4. Focus on co-creation: Not all customers are created equal. Should the restaurant manager treat a full-paying customer better or the one who carries a discount card? That’s an obvious dilemma for any restaurant owner. Zomato needs to work with the partners to figure out a way to increase the average check value from the Gold customers. Only then will the partners be enthusiastic to serve them better. Help them manage their most valuable customers, since every speciality restaurant is obsessed about cultivating a loyal clientele. The fear that a restaurant might have about losing customers to another restaurant because of the platform is real. And information sharing with partners and maintaining Chinese walls is equally important in building a relationship of trust.

5. Keep an eagle eye on costs: Managing costs is important. Loyalty programmes can be expensive to run. They tend to become unprofitable after some time, unless managed carefully. Metrics like frequency of visit and check size must be monitored carefully. Watch out for the many hidden costs, as this article published in Forbes suggests.

6. Build capabilities: Managing a loyalty programme is like managing a new business. Building the right team to manage the programme is important. Because it requires people with strategic and customer-focused mindset. That means a team which has a combination of data analysts, programme managers, old style direct marketers and strategy planners. People who have a grip on the complete value chain of this business. Zomato will need to assess whether it has the right team to manage such a programme. In 2000 when I did my first startup in the internet world with this new animal called Digital Marketing, our key investor and the global head Wendy Riches, who was former global head of Ogilvy One and No. 2 to David Ogilvy, cautioned us and said: “Internet is Direct Marketing on steroids. All the old rule of traditional DM and loyalty will continue to apply.” Eighteen years on, nothing could have proven to be more true. Are the likes of Zomato listening?

The existential dilemma

Now. Zomato has two key choices before it:

1. If it still wants to pursue this coalition loyalty-based strategy, it will have to be prepared to completely reinvent the organisation. Clearly, getting it right may have huge payoffs, but it needs fundamental changes in the organisation to run this successfully.

2. It also has the option of concentrating on its core business. Zomato’s core business is delivery, which accounts for 75% of its revenues. Master it, increase the footprint, and then grow into adjacent businesses. There’s a lot happening there. Ordering in or in-home dining is one of the fastest growing segments. The delivery business is on a growth trajectory. Especially given the B2B commerce and consumer-led ecommerce. The emergence of the likes of fast growing firms like Dunzo will eventually encroach on Zomato’s territory. And there’s enough empirical evidence for Zomato not to shift its attention away from its core business, and run the risk of being overrun by rivals like Swiggy.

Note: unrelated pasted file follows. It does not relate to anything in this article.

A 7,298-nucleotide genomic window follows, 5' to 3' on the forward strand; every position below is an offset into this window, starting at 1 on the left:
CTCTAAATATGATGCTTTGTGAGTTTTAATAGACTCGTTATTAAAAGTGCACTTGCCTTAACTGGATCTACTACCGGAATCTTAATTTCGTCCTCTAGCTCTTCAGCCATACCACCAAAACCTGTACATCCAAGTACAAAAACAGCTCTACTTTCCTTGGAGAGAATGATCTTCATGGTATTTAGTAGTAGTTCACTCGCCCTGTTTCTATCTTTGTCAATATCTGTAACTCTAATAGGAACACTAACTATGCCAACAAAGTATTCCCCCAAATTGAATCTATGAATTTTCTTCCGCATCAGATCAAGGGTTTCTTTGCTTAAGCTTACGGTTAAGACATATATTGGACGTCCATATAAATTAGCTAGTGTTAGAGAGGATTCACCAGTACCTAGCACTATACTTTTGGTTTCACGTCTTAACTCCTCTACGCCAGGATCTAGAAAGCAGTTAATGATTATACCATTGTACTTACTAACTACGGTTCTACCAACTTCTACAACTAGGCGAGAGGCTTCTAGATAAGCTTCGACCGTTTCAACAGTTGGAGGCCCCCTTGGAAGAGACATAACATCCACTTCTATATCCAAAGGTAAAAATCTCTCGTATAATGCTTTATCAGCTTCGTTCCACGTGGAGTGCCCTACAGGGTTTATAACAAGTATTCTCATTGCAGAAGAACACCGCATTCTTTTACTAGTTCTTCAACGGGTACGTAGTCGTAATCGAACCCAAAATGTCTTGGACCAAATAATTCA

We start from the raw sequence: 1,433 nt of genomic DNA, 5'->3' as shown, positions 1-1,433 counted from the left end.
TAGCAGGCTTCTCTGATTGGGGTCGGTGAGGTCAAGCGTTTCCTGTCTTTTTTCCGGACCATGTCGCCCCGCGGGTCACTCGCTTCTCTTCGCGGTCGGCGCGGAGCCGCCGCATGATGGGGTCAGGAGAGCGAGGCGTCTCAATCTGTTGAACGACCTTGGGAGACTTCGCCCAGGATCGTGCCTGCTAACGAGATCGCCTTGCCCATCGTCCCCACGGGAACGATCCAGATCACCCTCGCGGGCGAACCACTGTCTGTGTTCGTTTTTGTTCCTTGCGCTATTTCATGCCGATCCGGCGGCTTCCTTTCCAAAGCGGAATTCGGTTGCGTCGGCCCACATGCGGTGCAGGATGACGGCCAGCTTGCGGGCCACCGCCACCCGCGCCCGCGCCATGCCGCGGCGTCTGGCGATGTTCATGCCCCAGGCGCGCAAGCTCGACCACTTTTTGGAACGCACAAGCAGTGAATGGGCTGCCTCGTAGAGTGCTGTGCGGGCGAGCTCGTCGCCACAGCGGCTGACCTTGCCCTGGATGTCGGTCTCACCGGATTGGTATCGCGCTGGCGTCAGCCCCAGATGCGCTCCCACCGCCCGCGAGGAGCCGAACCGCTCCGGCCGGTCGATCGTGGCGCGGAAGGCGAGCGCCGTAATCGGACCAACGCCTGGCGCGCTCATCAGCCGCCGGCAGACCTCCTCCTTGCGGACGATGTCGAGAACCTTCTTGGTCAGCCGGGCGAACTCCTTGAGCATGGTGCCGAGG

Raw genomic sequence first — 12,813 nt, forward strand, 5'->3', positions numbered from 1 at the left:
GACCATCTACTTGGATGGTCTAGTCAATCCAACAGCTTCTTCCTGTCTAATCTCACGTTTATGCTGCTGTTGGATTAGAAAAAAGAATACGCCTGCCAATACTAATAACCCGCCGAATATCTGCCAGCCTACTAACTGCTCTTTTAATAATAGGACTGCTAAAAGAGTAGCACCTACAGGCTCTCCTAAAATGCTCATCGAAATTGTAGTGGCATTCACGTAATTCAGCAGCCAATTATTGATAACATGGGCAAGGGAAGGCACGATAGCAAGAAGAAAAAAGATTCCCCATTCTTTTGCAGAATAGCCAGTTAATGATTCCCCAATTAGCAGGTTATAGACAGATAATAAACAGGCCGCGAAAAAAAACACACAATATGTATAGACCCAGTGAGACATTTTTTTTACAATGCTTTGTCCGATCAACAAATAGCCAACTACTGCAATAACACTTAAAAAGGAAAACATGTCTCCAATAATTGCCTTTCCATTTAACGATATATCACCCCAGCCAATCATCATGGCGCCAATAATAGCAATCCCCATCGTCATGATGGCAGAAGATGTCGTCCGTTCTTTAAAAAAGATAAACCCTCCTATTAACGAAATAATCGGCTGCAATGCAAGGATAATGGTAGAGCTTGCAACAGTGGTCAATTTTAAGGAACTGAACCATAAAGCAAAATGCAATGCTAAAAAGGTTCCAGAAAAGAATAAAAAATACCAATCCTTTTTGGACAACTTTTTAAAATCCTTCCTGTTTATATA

Either way, Deepinder Goyal, Zomato’s relatively young and charismatic founder and CEO, will have to take some quick calls on his existential dilemma, before it is too late.

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Swapan Dutta on Aug 25, 2019 1:40 p.m. said

A well researched and insightful article.

Mayur Agare on Aug 25, 2019 10:18 a.m. said

Extremely well researched and articulated piece of article..Very very insightful

About the author

Harsh Vardhan
Harsh Vardhan

Strategy Consultant

Harsh Vardhan is a senior industry professional with over 40 years of experience in marketing, strategy, sales and loyalty management. He has worked with HCL, ITC, JWT, O&M, McCann and Draft Worldwide in various leadership roles. He has had a track record of developing and launching new products, and turning around underperforming businesses. He worked closely with clients like General Motors, Air India, Warner Lambert, Danone, Columbia Pictures, Bacardi, Unilever, Iridium, Titan, and several others. He was responsible for setting up large scale loyalty programmes for leading Indian and global companies. During his entrepreneurial journey he launched several start-up ventures in marketing technology.

Harsh now consults with organisations in business strategy and marketing, and mentors start-ups. He is a faculty member at leading business schools in India and abroad teaching courses in strategy, consulting and entrepreneurship. He has done significant work in the area of value innovation in the current tech-driven environment. He is an alumnus of XLRI, Jamshedpur.